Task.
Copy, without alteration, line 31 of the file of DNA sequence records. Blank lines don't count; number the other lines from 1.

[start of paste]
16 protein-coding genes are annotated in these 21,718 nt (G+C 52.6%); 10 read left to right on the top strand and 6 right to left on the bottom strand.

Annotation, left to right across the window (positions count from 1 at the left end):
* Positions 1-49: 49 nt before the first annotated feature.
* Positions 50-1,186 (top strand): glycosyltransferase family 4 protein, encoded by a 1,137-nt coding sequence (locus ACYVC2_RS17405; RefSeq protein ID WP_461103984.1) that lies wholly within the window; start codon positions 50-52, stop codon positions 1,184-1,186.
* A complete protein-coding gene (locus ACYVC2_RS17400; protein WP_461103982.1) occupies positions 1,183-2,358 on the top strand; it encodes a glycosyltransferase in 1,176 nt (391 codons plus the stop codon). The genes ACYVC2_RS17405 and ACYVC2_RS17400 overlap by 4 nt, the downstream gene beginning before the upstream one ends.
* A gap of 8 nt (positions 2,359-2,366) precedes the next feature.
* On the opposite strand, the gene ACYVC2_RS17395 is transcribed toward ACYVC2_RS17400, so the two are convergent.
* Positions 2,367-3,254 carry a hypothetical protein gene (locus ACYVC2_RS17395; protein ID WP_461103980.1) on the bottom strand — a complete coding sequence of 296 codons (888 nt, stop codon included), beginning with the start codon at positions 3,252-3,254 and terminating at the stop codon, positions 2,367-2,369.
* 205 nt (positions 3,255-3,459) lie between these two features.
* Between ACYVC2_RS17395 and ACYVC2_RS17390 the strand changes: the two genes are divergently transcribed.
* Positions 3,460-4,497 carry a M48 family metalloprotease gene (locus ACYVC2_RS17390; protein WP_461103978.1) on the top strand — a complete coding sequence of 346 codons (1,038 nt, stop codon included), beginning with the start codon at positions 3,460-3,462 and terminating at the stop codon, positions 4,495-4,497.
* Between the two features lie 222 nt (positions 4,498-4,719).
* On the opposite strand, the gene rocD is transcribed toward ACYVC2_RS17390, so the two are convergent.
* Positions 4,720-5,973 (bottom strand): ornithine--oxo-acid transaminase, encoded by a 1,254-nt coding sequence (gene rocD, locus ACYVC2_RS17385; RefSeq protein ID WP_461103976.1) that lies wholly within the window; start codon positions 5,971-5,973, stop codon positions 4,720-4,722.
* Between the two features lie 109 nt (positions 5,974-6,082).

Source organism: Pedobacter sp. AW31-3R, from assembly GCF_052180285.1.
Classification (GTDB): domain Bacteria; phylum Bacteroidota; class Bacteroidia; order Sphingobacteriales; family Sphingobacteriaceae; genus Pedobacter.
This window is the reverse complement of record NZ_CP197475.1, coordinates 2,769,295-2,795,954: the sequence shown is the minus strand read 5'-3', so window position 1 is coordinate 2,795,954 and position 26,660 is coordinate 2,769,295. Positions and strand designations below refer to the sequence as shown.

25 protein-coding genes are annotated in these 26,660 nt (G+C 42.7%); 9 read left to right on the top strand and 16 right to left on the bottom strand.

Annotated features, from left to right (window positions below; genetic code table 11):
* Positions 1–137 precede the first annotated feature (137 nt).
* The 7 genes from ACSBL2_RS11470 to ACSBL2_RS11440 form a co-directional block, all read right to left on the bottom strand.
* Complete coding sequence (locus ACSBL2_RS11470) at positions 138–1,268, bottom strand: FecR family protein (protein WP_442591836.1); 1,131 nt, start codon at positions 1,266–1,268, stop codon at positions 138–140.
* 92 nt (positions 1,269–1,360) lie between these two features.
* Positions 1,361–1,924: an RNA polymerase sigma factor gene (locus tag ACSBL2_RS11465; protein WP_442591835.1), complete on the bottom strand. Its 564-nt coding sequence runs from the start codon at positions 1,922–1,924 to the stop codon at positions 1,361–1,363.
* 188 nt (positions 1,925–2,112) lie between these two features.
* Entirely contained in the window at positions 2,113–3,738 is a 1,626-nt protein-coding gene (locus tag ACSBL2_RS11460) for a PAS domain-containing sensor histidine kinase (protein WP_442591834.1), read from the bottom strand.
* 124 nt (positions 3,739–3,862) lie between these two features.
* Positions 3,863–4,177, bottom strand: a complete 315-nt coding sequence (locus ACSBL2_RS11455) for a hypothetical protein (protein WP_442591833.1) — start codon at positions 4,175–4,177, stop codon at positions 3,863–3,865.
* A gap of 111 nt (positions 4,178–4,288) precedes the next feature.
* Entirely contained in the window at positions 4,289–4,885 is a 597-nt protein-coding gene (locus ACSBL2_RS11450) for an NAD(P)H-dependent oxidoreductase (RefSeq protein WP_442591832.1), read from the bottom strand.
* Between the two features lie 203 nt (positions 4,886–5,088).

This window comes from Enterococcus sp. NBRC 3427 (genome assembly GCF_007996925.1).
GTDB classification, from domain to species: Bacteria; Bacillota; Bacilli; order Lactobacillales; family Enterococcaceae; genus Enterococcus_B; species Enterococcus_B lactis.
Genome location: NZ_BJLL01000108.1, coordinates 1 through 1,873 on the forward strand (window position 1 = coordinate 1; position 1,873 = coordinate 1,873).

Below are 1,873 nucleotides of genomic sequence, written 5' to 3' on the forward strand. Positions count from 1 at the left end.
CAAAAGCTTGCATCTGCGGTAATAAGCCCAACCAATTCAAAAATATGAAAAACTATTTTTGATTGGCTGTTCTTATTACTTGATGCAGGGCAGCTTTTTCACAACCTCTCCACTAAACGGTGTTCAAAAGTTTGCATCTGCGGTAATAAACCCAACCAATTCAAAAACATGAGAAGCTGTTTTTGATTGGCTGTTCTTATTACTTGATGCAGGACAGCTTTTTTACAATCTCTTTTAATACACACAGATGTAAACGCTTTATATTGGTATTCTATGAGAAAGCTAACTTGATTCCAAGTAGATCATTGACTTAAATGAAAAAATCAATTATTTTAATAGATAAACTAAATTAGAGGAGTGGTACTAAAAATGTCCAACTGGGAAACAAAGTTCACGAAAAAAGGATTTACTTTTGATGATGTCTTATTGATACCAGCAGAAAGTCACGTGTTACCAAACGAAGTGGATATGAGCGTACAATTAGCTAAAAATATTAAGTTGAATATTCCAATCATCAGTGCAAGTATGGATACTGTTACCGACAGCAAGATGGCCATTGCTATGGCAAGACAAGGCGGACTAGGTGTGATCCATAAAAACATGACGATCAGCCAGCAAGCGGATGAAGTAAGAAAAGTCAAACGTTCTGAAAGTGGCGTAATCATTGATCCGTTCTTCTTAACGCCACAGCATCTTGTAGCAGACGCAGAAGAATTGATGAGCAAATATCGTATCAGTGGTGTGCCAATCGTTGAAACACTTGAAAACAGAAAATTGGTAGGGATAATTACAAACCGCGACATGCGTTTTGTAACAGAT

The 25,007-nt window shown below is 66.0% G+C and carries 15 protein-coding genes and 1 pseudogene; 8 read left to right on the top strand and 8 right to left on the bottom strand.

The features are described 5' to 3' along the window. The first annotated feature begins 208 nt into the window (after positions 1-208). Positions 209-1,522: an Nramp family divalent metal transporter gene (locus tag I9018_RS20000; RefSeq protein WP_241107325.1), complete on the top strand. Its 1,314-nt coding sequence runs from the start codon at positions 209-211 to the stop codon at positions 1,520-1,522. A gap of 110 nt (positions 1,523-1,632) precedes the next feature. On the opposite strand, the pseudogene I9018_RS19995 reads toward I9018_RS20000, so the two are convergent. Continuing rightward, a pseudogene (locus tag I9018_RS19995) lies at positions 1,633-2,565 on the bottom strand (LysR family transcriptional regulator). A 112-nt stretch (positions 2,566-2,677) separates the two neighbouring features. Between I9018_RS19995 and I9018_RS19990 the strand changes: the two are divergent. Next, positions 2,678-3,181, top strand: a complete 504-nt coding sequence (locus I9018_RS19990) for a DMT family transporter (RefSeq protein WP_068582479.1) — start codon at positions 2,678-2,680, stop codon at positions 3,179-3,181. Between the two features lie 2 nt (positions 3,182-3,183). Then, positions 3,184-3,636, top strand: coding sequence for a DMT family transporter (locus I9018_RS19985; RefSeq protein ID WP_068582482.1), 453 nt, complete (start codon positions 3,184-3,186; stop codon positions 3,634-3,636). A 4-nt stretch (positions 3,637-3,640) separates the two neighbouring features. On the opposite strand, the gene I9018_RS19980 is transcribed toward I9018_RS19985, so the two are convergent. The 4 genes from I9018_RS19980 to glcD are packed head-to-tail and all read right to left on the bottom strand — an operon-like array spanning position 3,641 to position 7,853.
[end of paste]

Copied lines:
* Entirely contained in the window at positions 4,289–4,885 is a 597-nt protein-coding gene (locus ACSBL2_RS11450) for an NAD(P)H-dependent oxidoreductase (RefSeq protein WP_442591832.1), read from the bottom strand.